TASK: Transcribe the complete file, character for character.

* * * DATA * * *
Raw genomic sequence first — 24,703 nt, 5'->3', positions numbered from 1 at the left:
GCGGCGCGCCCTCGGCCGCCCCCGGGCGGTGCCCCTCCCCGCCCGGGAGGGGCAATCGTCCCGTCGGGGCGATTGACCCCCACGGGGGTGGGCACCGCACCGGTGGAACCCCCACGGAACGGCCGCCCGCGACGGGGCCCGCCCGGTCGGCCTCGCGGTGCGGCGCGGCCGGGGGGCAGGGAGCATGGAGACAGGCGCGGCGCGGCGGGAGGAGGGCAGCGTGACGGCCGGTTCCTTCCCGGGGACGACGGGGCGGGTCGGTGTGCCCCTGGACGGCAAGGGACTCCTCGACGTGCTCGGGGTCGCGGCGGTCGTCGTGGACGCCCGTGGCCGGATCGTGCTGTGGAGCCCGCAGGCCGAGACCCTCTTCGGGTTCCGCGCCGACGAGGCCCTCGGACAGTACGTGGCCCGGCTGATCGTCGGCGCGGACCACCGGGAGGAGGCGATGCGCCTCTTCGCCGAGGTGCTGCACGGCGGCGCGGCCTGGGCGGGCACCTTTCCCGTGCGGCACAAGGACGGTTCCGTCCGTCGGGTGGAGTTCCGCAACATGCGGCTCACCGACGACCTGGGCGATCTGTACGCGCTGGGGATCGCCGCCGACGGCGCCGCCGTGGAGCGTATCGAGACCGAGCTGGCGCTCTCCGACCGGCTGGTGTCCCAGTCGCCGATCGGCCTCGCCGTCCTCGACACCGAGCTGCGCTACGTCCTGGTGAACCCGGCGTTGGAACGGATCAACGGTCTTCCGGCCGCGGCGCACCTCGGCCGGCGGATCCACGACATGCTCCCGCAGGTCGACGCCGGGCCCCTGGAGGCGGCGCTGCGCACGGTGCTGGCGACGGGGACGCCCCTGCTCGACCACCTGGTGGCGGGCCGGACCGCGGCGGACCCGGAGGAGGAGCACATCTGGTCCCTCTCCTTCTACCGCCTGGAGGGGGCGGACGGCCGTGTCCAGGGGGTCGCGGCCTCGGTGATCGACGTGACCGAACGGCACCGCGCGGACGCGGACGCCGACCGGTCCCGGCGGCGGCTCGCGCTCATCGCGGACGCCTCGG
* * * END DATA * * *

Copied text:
Raw genomic sequence first — 24,703 nt, 5'->3', positions numbered from 1 at the left:
GCGGCGCGCCCTCGGCCGCCCCCGGGCGGTGCCCCTCCCCGCCCGGGAGGGGCAATCGTCCCGTCGGGGCGATTGACCCCCACGGGGGTGGGCACCGCACCGGTGGAACCCCCACGGAACGGCCGCCCGCGACGGGGCCCGCCCGGTCGGCCTCGCGGTGCGGCGCGGCCGGGGGGCAGGGAGCATGGAGACAGGCGCGGCGCGGCGGGAGGAGGGCAGCGTGACGGCCGGTTCCTTCCCGGGGACGACGGGGCGGGTCGGTGTGCCCCTGGACGGCAAGGGACTCCTCGACGTGCTCGGGGTCGCGGCGGTCGTCGTGGACGCCCGTGGCCGGATCGTGCTGTGGAGCCCGCAGGCCGAGACCCTCTTCGGGTTCCGCGCCGACGAGGCCCTCGGACAGTACGTGGCCCGGCTGATCGTCGGCGCGGACCACCGGGAGGAGGCGATGCGCCTCTTCGCCGAGGTGCTGCACGGCGGCGCGGCCTGGGCGGGCACCTTTCCCGTGCGGCACAAGGACGGTTCCGTCCGTCGGGTGGAGTTCCGCAACATGCGGCTCACCGACGACCTGGGCGATCTGTACGCGCTGGGGATCGCCGCCGACGGCGCCGCCGTGGAGCGTATCGAGACCGAGCTGGCGCTCTCCGACCGGCTGGTGTCCCAGTCGCCGATCGGCCTCGCCGTCCTCGACACCGAGCTGCGCTACGTCCTGGTGAACCCGGCGTTGGAACGGATCAACGGTCTTCCGGCCGCGGCGCACCTCGGCCGGCGGATCCACGACATGCTCCCGCAGGTCGACGCCGGGCCCCTGGAGGCGGCGCTGCGCACGGTGCTGGCGACGGGGACGCCCCTGCTCGACCACCTGGTGGCGGGCCGGACCGCGGCGGACCCGGAGGAGGAGCACATCTGGTCCCTCTCCTTCTACCGCCTGGAGGGGGCGGACGGCCGTGTCCAGGGGGTCGCGGCCTCGGTGATCGACGTGACCGAACGGCACCGCGCGGACGCGGACGCCGACCGGTCCCGGCGGCGGCTCGCGCTCATCGCGGACGCCTCGG